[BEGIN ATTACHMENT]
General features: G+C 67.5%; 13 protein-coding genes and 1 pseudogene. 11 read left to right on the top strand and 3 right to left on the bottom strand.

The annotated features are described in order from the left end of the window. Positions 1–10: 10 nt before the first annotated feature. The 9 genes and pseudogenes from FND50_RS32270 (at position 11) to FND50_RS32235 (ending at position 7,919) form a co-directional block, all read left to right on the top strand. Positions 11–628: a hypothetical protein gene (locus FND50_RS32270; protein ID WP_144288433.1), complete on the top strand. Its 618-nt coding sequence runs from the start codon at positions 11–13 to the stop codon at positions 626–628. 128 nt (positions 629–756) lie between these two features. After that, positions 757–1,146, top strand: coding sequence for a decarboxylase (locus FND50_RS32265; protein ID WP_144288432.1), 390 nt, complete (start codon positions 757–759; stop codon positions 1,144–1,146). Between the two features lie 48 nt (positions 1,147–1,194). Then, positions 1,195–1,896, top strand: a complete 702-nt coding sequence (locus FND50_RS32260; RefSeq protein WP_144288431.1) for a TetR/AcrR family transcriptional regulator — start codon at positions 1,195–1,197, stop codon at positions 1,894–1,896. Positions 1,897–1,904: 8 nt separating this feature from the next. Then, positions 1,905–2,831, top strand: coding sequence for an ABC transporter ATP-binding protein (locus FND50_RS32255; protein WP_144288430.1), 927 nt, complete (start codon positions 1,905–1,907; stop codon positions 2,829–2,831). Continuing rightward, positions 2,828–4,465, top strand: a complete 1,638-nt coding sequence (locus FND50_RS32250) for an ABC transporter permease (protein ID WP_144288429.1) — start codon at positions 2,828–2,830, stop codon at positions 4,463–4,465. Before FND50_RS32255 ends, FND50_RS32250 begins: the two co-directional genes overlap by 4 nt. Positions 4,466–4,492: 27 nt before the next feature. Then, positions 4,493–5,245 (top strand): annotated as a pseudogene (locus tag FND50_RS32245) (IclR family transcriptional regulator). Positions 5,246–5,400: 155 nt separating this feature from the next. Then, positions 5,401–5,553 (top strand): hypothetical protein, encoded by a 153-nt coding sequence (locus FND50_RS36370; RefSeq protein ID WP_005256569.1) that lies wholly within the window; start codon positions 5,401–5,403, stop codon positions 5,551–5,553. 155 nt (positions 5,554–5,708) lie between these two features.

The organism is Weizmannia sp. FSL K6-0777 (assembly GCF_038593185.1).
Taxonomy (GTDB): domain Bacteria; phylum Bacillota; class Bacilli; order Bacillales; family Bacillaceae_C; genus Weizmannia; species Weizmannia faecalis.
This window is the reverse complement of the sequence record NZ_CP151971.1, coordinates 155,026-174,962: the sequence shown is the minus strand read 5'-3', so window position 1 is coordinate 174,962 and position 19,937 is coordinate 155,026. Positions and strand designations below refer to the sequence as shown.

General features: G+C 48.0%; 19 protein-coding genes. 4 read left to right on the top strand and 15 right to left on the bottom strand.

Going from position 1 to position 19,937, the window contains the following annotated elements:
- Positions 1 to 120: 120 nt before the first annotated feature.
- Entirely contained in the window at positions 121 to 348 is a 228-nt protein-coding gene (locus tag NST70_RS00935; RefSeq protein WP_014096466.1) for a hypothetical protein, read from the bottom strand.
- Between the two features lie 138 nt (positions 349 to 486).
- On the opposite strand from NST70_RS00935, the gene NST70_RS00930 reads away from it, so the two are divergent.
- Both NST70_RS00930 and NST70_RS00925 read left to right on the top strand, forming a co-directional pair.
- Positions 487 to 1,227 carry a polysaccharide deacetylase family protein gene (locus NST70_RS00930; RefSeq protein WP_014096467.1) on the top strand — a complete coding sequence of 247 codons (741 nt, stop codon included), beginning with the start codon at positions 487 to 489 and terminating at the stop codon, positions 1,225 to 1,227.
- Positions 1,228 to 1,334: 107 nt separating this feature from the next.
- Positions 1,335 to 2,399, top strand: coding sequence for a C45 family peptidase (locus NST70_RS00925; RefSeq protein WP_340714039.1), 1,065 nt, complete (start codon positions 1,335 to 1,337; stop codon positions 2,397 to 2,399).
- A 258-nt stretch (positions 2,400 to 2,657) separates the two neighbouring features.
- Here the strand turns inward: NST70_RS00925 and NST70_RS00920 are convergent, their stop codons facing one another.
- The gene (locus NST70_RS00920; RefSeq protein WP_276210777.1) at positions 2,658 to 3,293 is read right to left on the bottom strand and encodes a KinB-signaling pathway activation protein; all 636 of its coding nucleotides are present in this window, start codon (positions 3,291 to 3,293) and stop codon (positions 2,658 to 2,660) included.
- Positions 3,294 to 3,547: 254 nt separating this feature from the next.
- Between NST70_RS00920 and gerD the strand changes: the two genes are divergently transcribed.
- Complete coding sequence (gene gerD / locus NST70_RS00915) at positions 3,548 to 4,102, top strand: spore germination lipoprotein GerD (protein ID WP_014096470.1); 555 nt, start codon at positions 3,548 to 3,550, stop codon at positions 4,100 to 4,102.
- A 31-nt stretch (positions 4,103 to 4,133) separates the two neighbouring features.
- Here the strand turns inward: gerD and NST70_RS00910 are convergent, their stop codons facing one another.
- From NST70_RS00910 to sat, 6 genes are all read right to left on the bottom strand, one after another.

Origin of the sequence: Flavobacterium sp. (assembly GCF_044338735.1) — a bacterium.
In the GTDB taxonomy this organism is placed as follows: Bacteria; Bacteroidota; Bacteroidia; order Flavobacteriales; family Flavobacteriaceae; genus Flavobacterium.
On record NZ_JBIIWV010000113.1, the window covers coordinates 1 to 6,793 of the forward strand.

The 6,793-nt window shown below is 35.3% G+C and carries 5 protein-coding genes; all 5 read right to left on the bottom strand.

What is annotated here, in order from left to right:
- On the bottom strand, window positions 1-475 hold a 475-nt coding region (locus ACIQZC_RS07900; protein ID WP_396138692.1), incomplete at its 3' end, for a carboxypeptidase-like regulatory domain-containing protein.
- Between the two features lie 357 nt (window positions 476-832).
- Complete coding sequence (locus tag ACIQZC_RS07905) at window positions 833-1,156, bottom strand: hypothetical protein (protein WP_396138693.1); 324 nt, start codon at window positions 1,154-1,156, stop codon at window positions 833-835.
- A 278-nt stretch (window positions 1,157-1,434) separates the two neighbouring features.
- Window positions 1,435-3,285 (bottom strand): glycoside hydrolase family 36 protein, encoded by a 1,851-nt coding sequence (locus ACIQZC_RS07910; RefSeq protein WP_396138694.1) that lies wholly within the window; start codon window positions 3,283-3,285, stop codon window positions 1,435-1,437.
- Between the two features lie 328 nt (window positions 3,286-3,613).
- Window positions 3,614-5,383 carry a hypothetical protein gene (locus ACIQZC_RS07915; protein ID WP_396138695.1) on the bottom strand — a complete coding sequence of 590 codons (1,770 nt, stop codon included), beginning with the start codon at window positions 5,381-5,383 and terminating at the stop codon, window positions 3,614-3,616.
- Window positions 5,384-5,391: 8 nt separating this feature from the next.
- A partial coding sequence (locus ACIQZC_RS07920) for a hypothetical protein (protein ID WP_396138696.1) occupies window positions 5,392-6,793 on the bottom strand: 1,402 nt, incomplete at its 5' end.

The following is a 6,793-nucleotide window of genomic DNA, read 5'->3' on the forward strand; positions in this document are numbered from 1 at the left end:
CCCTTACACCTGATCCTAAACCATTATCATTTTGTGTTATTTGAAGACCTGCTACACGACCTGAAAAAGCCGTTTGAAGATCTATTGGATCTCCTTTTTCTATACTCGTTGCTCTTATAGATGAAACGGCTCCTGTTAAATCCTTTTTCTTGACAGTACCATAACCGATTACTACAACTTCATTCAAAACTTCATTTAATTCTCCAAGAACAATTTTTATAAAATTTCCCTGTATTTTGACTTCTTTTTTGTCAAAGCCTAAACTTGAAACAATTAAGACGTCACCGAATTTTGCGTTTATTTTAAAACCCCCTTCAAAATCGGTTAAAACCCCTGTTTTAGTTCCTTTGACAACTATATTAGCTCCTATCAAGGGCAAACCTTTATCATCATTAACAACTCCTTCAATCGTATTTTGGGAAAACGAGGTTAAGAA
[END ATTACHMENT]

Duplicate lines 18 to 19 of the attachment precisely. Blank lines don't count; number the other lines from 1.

- The gene (locus NST70_RS00920; RefSeq protein WP_276210777.1) at positions 2,658 to 3,293 is read right to left on the bottom strand and encodes a KinB-signaling pathway activation protein; all 636 of its coding nucleotides are present in this window, start codon (positions 3,291 to 3,293) and stop codon (positions 2,658 to 2,660) included.
- Positions 3,294 to 3,547: 254 nt separating this feature from the next.